Tuesday

23rd Apr 2019

Optimistic liberals look for more influence

  • "We will never surrender to radicals from the right or the left," said Alde president Hans van Baalen (r) (Photo: Alde/flickr)

Times are difficult for the EU, liberalism and free trade, but the mood was upbeat at the European liberals' congress in Warsaw on Friday and Saturday (2-3 December).

First because the Liberal Democrats, the UK member of the Alliance of Liberals and Democrats for Europe (Alde), won a by-election in Richmond Park on Thursday, their first win since the June EU referendum.

Read and decide

Join EUobserver today

Support quality EU news

Get instant access to all articles — and 18 year's of archives. 30 days free trial.

... or join as a group

  • Polish liberal leader Ryszard Petru (l) with Dutch PM Mark Rutte (r) (Photo: Alde/flickr)

"It's an anti-Brexit vote," according to Alde's president Hans van Baalen, who said that the by-election was the first battle in the "fight for liberalism" in the UK.

The second reason for cheer was that seven of their bloc currently have a seat at the European Council, the summit of EU leaders.

With a Czech general election next year where the current liberal finance minister Andrej Babis is a favourite, Alde leader in the European Parliament Guy Verhofstadt said he was confident they would soon add an eighth leader and become the biggest group in the Council.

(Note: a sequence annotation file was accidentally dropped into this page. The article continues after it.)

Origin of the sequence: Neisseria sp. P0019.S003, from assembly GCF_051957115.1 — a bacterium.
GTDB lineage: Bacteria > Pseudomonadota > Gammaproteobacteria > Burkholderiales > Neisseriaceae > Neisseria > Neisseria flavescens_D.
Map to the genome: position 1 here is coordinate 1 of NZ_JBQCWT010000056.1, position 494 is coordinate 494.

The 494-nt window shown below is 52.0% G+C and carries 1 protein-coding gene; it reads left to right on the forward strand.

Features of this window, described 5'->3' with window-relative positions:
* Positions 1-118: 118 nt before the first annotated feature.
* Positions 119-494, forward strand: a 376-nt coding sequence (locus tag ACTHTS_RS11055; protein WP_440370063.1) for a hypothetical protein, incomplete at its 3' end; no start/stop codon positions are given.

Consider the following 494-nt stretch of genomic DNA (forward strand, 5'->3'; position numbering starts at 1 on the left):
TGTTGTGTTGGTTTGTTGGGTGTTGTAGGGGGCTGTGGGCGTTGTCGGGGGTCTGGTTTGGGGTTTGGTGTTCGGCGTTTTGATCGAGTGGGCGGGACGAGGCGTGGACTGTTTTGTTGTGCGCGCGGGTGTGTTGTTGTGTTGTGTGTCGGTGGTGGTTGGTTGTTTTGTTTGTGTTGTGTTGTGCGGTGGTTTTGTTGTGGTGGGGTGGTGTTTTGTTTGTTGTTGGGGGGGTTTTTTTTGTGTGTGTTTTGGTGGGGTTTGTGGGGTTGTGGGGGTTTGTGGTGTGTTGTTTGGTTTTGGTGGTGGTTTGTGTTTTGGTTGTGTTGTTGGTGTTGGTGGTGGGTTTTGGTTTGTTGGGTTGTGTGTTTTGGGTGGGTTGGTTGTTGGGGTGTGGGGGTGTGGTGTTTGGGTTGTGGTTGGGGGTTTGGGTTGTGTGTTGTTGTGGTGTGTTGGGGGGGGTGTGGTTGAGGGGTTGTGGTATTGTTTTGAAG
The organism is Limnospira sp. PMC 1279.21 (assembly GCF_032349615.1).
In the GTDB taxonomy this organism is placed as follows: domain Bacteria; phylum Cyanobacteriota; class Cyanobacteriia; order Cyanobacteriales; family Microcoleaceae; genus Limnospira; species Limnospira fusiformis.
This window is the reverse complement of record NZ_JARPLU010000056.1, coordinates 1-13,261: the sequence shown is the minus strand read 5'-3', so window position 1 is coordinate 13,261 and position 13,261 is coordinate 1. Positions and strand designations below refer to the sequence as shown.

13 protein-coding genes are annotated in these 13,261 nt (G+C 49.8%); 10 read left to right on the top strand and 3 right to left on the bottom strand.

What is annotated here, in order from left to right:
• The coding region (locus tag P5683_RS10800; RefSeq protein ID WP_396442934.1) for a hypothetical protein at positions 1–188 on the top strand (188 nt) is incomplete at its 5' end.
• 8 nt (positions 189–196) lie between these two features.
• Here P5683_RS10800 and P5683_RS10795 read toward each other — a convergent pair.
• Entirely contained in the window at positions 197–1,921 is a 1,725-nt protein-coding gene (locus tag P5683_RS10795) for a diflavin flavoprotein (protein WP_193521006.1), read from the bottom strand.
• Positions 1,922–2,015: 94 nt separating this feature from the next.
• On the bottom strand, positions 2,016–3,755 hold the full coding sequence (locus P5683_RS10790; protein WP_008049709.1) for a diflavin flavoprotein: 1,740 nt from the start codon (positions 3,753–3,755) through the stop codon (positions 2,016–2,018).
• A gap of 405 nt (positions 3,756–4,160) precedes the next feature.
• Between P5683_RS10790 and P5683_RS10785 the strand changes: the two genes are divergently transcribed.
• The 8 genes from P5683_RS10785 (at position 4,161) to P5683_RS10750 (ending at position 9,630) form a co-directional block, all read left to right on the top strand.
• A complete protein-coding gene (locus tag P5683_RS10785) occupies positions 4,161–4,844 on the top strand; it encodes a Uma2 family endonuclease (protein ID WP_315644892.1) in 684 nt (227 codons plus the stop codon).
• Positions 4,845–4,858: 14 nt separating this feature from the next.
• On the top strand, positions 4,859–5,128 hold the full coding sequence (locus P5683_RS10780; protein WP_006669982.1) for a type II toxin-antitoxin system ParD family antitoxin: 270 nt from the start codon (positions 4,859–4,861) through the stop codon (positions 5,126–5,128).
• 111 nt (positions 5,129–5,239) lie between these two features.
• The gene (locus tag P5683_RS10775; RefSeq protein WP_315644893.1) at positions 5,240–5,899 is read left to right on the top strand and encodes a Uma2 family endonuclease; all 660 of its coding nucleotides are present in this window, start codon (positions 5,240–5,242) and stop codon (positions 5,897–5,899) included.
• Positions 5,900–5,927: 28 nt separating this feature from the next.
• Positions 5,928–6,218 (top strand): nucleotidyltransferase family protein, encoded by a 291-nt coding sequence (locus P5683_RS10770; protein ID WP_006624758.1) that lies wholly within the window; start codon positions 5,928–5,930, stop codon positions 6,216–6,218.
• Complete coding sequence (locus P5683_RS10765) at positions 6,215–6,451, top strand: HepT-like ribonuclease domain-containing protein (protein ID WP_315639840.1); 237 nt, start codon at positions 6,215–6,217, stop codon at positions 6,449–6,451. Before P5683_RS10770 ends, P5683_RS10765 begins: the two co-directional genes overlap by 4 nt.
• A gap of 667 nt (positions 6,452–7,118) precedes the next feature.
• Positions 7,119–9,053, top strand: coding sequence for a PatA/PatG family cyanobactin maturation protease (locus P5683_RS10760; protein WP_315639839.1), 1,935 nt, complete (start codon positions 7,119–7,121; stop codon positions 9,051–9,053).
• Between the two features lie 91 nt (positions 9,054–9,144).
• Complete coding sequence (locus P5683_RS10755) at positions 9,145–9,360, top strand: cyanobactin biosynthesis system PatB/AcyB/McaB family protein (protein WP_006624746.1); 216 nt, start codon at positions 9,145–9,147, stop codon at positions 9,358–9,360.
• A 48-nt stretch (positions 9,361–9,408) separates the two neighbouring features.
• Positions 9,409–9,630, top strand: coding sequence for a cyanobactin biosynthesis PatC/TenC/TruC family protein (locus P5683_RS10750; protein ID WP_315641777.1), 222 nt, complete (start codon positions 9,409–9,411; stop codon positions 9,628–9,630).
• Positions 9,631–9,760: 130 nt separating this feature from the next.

In a Europe where nationalist parties are on the rise, the liberals wanted to present themselves as an alternative.

"We will never surrender to radicals from the right or the left," Van Baalen told delegates, setting the goal of sending back 100 MEPs to the European Parliament in 2019.

This is the number of MEPs liberals had between 2004 and 2009, compared with 69 now. Eurosceptics and the far-right have 83.

"People feel more and more that the alternative to not falling back into nationalism is liberalism, with pro-European and democratic policies," Verhofstadt told EUobserver.

"It's going to be an enormous battle," he said.

"We know that populism is not a true ideology and that too simple solutions cannot fool voters for a long time," Taavi Roivas, who was Estonia's prime minister until late November, told this website.

He said he was sure that "the majority of European people will listen to reason rather than to emotions" and help liberals extend their influence on European politics.

Drawing on this confidence, Alde leaders unveiled the party's new logo, all pink and blue, and made the case for liberalism and free trade.

The congress in Warsaw was a message to the Polish government, against which the EU has launched a rule of law procedure, and a show of support to opposition party Nowoczesna.

"Here starts the resistance against the new adepts of the so called, illiberal state, the champions of nationalism, the cronies of populism," said Verhofstadt.

"We don't want to follow the Hungarian way," Nowoczesna leader Ryszard Petru told the congress, adding that his party was the "most pro-Europe in Poland".

Margrete Vestager and Cecilia Malmstroem, two of the five liberal EU commissioners, came as guest stars, with Malmstroem, the trade commissioner, reassuring delegates that free trade is the future despite growing opposition to EU deals with the US and Canada.